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  • Jamie Shannon

Next stop - Kraków. Thunderstorms and loosing things.

I had only planned to stay in Warsaw for one day. As it happened, I ended up staying for three as the city, despite being comprehensibly flattened during the Second World War has picked itself up, dusted itself off, restored the old town to its former glory and is now a buzzing metropolis with some very crazy and cool architecture, cafes and street life. I liked it very much.

Back on the road - cycle touring Eastern Europe

I was on my way again however after the third night and it took me a good while before I reached the city’s southern extremities. The traffic was incredibly heavy, but with four lanes on each side, I had plenty of room to evade the cars.

I stopped off at a supermarket to get three days’ worth of food which would last me until I arrive in Krakow apart from a few extra items that I would need to purchase along the way. I still can’t quite believe how cheap it is here: three days’ worth of food for less than ten euro’s and that’s even when buying one off things like coffee which would last a month most probably. Brilliant.

I continued south and after 40km’s, stopped for coffee and a rest. Just when I had finished my coffee the rain started to pour down, Having taken shelter in a nearby building for ten minutes, I was again on my way but twenty minutes later the rain again poured down again. This time in a torrent the like of which I had not seen in a long time. I made it into a small town, thoroughly soaked and found some shelter in between two houses where I ended up waiting a good half an hour, putting on some rain gear in the process.

I had cycled out of Warsaw in shorts and sandals and this proved an utter ruinous choice as I was now finding out. The weather had been glorious for the past week and so the shorts had seemed appropriate but well you just never know do you.

Clothed now in proper attire, I had no choice but to carry on south, but with a complete thunderstorm raging overhead, the rain fell down relentlessly and with everything completely soaked, I had no choice but to pull over yet again, this time in a bus stop. It was unbelievable. Just then, as a coach pulled up and upon waving to the passengers, I looked at the front of my bike and saw that my mattress was no longer there. I mustn’t have tied it on correctly when I had taken out my rain pants further back. I couldn’t believe it. It was worth about eighty pounds that thing and was pretty indispensable at night in keeping me comfy and insulating me from the cold ground too.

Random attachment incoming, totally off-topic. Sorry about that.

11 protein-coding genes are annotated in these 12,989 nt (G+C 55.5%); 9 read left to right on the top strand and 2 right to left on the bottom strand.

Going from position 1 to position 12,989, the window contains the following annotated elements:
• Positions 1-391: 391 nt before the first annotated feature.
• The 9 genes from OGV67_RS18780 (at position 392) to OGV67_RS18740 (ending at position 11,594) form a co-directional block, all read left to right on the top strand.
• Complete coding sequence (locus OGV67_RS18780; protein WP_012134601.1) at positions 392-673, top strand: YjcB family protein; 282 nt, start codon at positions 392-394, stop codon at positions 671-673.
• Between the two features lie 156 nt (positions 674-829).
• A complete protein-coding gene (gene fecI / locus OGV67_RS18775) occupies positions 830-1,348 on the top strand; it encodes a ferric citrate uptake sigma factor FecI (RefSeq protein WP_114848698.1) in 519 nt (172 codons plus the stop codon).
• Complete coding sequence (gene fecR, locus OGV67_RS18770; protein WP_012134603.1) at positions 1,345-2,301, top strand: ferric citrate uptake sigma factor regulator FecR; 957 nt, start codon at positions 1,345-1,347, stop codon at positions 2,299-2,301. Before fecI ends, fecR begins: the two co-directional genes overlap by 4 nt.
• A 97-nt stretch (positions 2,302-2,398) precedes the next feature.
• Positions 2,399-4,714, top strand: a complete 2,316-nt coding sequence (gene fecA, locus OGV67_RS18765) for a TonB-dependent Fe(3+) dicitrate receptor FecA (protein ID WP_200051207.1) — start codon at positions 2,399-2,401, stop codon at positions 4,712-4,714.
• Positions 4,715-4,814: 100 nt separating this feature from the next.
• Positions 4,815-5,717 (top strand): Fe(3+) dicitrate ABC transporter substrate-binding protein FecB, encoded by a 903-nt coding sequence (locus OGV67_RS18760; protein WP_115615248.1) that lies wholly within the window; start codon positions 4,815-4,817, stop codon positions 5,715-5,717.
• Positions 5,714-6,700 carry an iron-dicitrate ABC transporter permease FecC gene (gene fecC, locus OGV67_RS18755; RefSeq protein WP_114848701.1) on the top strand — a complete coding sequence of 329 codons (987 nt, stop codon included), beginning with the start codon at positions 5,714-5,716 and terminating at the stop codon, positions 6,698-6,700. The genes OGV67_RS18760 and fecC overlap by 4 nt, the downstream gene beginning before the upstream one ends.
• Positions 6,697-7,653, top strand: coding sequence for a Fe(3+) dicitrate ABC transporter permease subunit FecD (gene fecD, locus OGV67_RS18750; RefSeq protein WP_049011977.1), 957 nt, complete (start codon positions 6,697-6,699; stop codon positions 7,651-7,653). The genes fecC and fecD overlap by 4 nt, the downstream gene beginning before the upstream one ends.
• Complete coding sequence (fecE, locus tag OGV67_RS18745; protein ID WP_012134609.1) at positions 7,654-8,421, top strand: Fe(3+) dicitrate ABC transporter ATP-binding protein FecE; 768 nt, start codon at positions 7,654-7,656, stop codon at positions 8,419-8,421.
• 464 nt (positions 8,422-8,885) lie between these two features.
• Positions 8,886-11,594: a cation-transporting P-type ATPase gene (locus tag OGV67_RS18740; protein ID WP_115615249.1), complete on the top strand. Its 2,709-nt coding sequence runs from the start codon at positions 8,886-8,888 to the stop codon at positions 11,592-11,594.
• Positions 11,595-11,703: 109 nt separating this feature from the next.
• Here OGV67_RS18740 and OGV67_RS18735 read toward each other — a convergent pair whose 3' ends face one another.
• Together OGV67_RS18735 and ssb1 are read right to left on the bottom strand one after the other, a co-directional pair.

The rain was flooding down but I just had no choice but to travel back and look for it. Twenty minutes later, I was back where I had stopped for a while but it was nowhere to be seen. Ruing my forgetfulness, I travelled back again along the road, this time on the same side I had been travelling on before. I scanned the road and roadside erratically in the hope of spotting it but it was just not to be. This was not good. It was expensive and just another cost that I would need to incur. I was positively angry with myself and cursing out load as I cycled along.

I stopped a little later to gather my thoughts and realised it was just a mattress, albeit an expensive one, and perhaps maybe I didn’t need to buy another one like this when I got to Krakow. Perhaps a cheap one would do the same job. Sometimes this is the case.

I continued on my way and my mood improved. The scenery was growing more pleasant by the minute and I was now travelling on very minor roads which were almost completely devoid of traffic. Finally. I guess Jon ‘the bean’ was right; this part of the country really is beautiful: laced with vineyards and lush forest in every direction. The torrential downpour had also given the whole scene a damp, humid and mythical look, it was a joy to cycle through.

Being on these very minor roads does mean that often, I have to stop to ask for directions as the map I’m using doesn’t always show me exactly where I am and where I need to go, but this is good as it’s a chance to talk to the locals – with the use of my hands.

I found a place to camp just a little later and got my tent up in the nick of time just before another downpour appeared. I wasn’t looking forward to sleeping on the bare ground but, with a little luck, it might be okay and if I could somehow buy another mattress tomorrow, all will be well again and a good night’s rest will be assured.

I thought I had camped pretty inconspicuously but I was again woken in the morning by a car pulling into the forest where I had pitched. With the music blaring, a man got out and I popped my head out of my tent to see what was up. After telling him I was not Polish but from Anglia, he went off mushroom picking. A little later after he had returned, he rooted around in the boot of his car and brought over two cans of Pepsi for me. Now if the only thing I have to worry about whist camping for free is people giving me Pepsi and the like, well then I’m laughing.

I headed slightly out of my way today to the city of Radon to see if I could find a new mattress. The road was fairly busy, but as was usual, people were giving me plenty of room. I don’t know where I read that Polish drivers weren’t very forgiving but it certainly isn’t true. Even a few trucks were giving me encouraging honks on their horns.

Well, with no internet access, I couldn’t fathom where I needed to head to when I got to Radon. Was there a Decathlon or any outdoor shop here? If there was, then where the hell was it? I knew a Decathlon would be somewhere along one of the main roads leading out of the city but which one? Not knowing this, I headed for the centre and found some people to ask whom told me there was one here and that it was along the number 9 road heading south. Ah! Brilliant. Now I just needed to find the signs for that road and magic, I would have a Decathlon and all without a GPS, sat-nav or smartphone. It can be done.

When I arrived, I didn’t even have to ask to bring my bike in the store; the security guard insisted.

The mattress wasn’t as expensive as I thought it would be. I also bought some other stuff which I had been putting off getting and all told, it came to fifty euros which wasn't so bad at all. I left with a new hi vis, some cycling gloves, tent pegs and some spare fabric patches for my tent. .

Sometime later, just after passing through a small town, I noticed a bright light on my right. It was the sun! I couldn’t believe it. What a wonderful sight! I immediately pulled over and got to work getting my tent out in order to dry it. There really is nothing worse than sleeping in a wet and damp tent you know.